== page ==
The rich, dense texture of cakes like carrot, red velvet and dulce de leche is a large part of their decadent appeal. But many other cake recipes aim for a fluffier texture and lighter, slightly less moist mouthfeel. Achieving this airiness requires the right combination of ingredients, the best tools for the job and the most effective techniques each step of the way.
The Right Ingredients
The fluffiest cakes begin with the best ingredients. Use real butter rather than margarine or oil-based butter substitutes. Butter contains less water than margarine or other substitutes, and more fat. Water evaporates during cooking, which can leave your cake with a dry texture. Fat helps hold your cake together. Cake flour is a better choice for fluffy cakes than all-purpose or self-rising flour, because it contains cornstarch, which is lighter and has less natural oil than flour does. Make sure your baking soda and baking powder are fresh, because they can lose potency after sitting in your pantry for too long.
The Right Tools
A hand mixer or stand mixer is a definite asset for incorporating air into your cake batter. A hand-held whisk whips eggs and egg whites into fluffy clouds; a rubber spatula is useful when folding wet and dry ingredients together. Use a flour sifter for your dry ingredients. The finer the dry particles, the fluffier your cake will be, because the gluten chains will be smaller and finer.
The Right Techniques
Soften your butter to room temperature and it will be much easier to incorporate air into it. Cream your butter and sugar together with an electric hand mixer or stand mixer for 3 to 5 minutes. You can use a whisk or wooden spoon, but you will need to cream the butter and sugar for 5 to 7 minutes to get the right degree of fluffiness. Add the beaten eggs slowly into the butter and sugar, using your electric mixer to make a smooth, silky batter.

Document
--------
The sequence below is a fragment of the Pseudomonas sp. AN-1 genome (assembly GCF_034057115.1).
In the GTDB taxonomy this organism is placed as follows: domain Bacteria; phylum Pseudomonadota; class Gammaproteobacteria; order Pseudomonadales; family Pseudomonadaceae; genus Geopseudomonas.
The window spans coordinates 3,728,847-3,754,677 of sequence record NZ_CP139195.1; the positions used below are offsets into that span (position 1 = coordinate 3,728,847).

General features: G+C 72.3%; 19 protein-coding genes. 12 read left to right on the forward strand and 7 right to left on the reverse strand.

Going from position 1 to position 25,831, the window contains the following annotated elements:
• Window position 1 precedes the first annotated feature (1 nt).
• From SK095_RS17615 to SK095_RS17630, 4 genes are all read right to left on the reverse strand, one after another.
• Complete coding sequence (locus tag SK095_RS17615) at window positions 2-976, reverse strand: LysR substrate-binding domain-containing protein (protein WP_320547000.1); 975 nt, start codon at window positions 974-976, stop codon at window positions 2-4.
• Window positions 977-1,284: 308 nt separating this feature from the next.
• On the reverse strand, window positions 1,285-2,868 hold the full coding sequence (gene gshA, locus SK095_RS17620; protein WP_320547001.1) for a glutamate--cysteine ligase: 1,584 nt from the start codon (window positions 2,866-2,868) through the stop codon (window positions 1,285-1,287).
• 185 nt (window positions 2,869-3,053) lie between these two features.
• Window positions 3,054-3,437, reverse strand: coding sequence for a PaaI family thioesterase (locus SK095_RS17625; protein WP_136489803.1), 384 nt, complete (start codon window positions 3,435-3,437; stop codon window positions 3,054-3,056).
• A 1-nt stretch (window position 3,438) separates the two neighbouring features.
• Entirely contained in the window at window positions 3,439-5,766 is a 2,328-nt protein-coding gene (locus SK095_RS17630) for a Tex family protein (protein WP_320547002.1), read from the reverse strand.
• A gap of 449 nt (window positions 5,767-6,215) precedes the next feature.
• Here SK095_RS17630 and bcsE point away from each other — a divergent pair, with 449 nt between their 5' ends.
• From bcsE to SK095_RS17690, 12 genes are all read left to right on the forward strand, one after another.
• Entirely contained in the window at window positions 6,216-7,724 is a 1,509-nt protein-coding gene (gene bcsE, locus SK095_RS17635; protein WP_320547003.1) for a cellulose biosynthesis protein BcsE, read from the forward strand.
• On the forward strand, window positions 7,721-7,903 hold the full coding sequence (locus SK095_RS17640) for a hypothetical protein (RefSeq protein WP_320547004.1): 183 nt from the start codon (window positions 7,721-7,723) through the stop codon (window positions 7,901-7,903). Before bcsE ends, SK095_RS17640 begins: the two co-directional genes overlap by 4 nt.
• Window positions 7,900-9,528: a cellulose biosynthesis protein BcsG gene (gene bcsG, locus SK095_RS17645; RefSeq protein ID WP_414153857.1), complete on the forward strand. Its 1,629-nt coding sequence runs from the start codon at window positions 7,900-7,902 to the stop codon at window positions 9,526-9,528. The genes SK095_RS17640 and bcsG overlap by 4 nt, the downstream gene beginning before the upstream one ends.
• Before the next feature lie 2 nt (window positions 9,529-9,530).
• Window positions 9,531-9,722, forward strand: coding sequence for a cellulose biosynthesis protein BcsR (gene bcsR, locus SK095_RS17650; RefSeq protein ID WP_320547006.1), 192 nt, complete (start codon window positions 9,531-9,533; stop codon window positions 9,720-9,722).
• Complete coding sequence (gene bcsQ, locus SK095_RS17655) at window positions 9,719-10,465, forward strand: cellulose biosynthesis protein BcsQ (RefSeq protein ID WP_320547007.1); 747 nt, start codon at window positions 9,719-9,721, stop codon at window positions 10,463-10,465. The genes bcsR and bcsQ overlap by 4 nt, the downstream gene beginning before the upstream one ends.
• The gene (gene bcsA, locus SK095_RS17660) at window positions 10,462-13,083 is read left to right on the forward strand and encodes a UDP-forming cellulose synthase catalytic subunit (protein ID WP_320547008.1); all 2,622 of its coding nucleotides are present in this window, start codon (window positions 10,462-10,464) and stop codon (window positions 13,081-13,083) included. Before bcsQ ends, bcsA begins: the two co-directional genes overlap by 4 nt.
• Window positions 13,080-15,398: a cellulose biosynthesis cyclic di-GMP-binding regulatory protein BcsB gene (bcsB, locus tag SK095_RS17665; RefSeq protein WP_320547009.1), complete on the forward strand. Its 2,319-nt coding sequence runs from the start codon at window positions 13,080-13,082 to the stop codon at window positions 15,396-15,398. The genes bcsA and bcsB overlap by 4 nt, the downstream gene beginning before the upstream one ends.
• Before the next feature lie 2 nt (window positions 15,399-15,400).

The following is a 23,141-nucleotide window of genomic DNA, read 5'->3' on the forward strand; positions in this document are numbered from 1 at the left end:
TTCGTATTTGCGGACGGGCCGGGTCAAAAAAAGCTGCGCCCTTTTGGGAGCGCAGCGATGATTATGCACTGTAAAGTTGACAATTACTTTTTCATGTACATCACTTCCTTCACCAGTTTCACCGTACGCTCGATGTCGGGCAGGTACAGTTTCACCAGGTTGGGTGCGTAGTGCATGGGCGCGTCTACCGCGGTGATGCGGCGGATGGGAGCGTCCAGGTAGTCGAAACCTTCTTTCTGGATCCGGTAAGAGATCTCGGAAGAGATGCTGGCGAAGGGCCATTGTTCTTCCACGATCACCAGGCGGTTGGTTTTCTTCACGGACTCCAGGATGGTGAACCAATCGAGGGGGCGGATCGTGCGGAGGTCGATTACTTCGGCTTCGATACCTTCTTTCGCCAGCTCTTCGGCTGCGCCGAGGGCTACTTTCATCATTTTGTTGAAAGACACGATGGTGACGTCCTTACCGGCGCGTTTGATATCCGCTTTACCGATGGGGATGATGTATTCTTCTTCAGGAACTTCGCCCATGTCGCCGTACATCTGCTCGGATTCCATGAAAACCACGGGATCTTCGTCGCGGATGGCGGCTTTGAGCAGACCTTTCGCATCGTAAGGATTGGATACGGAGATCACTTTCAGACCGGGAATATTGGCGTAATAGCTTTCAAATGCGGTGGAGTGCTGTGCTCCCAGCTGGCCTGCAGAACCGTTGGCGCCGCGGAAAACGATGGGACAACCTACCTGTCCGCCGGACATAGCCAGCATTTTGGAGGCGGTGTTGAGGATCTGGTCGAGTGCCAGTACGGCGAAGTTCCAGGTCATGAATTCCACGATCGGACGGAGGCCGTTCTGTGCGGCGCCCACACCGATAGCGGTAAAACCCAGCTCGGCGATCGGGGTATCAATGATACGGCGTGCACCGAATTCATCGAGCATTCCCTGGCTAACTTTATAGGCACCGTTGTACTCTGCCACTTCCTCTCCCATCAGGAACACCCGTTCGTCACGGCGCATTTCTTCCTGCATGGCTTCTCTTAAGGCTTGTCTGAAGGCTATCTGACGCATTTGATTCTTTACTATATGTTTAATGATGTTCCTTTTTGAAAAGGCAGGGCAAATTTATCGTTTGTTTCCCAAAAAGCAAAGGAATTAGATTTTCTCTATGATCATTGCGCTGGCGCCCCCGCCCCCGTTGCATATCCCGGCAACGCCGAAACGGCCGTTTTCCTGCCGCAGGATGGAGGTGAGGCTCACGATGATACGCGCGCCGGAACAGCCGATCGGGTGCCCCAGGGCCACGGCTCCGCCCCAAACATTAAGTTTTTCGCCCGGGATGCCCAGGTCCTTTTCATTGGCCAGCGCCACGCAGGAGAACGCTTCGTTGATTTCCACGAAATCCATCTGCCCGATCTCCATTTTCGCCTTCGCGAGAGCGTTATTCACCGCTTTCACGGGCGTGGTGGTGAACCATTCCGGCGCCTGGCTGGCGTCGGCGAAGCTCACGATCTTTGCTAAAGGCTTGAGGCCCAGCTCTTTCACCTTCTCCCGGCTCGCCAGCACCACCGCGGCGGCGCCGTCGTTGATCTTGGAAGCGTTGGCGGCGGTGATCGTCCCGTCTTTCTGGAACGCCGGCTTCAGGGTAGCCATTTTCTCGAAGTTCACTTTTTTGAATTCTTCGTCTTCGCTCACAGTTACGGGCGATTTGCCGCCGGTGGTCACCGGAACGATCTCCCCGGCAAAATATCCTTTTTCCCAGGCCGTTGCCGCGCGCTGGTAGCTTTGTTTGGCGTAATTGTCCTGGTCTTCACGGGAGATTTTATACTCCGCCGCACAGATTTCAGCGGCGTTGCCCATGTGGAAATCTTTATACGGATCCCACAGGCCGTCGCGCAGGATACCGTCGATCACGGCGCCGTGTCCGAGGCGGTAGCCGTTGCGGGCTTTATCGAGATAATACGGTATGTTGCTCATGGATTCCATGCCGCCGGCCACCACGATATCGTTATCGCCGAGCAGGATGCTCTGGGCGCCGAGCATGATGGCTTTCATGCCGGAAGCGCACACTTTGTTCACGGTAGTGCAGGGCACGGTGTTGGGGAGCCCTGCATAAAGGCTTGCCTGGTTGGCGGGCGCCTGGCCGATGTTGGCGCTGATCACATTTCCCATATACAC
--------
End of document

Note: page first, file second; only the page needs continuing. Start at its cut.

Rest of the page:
Whisk your dry ingredients together, and sift them into the butter, sugar and eggs. Don't use the electric mixer for this part, because if you get too much air into your batter, the cake will rise beautifully in the oven and then fall as it cools. Use a rubber spatula to gently fold the dry ingredients into the batter, and be careful not to overmix it.
- Follow your recipe instructions to the letter. If the recipe recommends creaming the butter and sugar for 3 minutes, set a timer and mix for those 3 minutes. If the recipe asks you to stir in the flour gently, do not use an electric mixer to beat in the flour.
- If you forget to set the butter out to room temperature before creaming, take out a stick of butter and, using a grater, grate the butter into the bowl before creaming.
- If you do not have cake flour on hand, you can make your own homemade cake flour. Measure out 1 cup of all-purpose flour. Remove 2 tablespoons of the flour and replace with 2 tablespoons of cornstarch. Sift these together three to four times to incorporate the cornstarch. Make up the amount of cake flour you need for your recipe following this basic formula.